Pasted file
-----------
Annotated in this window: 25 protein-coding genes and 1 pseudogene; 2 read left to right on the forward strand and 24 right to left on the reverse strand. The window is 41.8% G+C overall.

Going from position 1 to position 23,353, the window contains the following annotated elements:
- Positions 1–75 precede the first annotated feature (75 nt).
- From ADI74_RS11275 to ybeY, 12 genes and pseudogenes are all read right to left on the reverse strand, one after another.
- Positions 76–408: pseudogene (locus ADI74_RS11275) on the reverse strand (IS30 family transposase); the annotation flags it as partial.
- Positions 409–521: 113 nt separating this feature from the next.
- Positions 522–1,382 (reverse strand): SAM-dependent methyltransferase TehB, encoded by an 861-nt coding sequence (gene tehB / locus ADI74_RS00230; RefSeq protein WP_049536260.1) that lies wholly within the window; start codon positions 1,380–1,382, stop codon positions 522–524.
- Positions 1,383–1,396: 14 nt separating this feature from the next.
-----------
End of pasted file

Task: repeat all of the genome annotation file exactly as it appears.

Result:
Annotated in this window: 25 protein-coding genes and 1 pseudogene; 2 read left to right on the forward strand and 24 right to left on the reverse strand. The window is 41.8% G+C overall.

Going from position 1 to position 23,353, the window contains the following annotated elements:
- Positions 1–75 precede the first annotated feature (75 nt).
- From ADI74_RS11275 to ybeY, 12 genes and pseudogenes are all read right to left on the reverse strand, one after another.
- Positions 76–408: pseudogene (locus ADI74_RS11275) on the reverse strand (IS30 family transposase); the annotation flags it as partial.
- Positions 409–521: 113 nt separating this feature from the next.
- Positions 522–1,382 (reverse strand): SAM-dependent methyltransferase TehB, encoded by an 861-nt coding sequence (gene tehB / locus ADI74_RS00230; RefSeq protein WP_049536260.1) that lies wholly within the window; start codon positions 1,380–1,382, stop codon positions 522–524.
- Positions 1,383–1,396: 14 nt separating this feature from the next.